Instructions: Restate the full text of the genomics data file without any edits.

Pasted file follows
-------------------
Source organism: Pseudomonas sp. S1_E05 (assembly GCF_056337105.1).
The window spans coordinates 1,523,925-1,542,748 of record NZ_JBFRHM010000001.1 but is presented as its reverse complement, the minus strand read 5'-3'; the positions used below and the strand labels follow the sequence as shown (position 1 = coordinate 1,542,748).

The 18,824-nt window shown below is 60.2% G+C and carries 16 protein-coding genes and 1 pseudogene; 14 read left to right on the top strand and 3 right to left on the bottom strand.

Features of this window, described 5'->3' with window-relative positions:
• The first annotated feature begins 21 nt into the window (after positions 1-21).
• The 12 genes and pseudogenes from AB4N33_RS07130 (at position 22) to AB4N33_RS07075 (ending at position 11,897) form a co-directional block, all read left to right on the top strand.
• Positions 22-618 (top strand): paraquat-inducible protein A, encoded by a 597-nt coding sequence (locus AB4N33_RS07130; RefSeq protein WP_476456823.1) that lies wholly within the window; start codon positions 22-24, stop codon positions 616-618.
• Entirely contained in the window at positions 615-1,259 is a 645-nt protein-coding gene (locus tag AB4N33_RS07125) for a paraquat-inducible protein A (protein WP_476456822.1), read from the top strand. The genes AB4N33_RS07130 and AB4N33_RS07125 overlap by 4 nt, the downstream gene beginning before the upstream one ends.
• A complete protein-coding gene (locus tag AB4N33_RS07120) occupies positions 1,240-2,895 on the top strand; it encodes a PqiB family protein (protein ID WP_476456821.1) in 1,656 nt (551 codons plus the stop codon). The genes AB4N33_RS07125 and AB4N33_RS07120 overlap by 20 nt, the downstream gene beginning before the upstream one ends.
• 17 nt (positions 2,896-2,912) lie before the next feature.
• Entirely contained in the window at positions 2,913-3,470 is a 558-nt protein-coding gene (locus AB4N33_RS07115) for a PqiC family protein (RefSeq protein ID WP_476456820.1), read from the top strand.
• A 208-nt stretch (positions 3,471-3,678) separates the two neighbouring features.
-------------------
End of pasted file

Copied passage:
Source organism: Pseudomonas sp. S1_E05 (assembly GCF_056337105.1).
The window spans coordinates 1,523,925-1,542,748 of record NZ_JBFRHM010000001.1 but is presented as its reverse complement, the minus strand read 5'-3'; the positions used below and the strand labels follow the sequence as shown (position 1 = coordinate 1,542,748).

The 18,824-nt window shown below is 60.2% G+C and carries 16 protein-coding genes and 1 pseudogene; 14 read left to right on the top strand and 3 right to left on the bottom strand.

Features of this window, described 5'->3' with window-relative positions:
• The first annotated feature begins 21 nt into the window (after positions 1-21).
• The 12 genes and pseudogenes from AB4N33_RS07130 (at position 22) to AB4N33_RS07075 (ending at position 11,897) form a co-directional block, all read left to right on the top strand.
• Positions 22-618 (top strand): paraquat-inducible protein A, encoded by a 597-nt coding sequence (locus AB4N33_RS07130; RefSeq protein WP_476456823.1) that lies wholly within the window; start codon positions 22-24, stop codon positions 616-618.
• Entirely contained in the window at positions 615-1,259 is a 645-nt protein-coding gene (locus tag AB4N33_RS07125) for a paraquat-inducible protein A (protein WP_476456822.1), read from the top strand. The genes AB4N33_RS07130 and AB4N33_RS07125 overlap by 4 nt, the downstream gene beginning before the upstream one ends.
• A complete protein-coding gene (locus tag AB4N33_RS07120) occupies positions 1,240-2,895 on the top strand; it encodes a PqiB family protein (protein ID WP_476456821.1) in 1,656 nt (551 codons plus the stop codon). The genes AB4N33_RS07125 and AB4N33_RS07120 overlap by 20 nt, the downstream gene beginning before the upstream one ends.
• 17 nt (positions 2,896-2,912) lie before the next feature.
• Entirely contained in the window at positions 2,913-3,470 is a 558-nt protein-coding gene (locus AB4N33_RS07115) for a PqiC family protein (RefSeq protein ID WP_476456820.1), read from the top strand.
• A 208-nt stretch (positions 3,471-3,678) separates the two neighbouring features.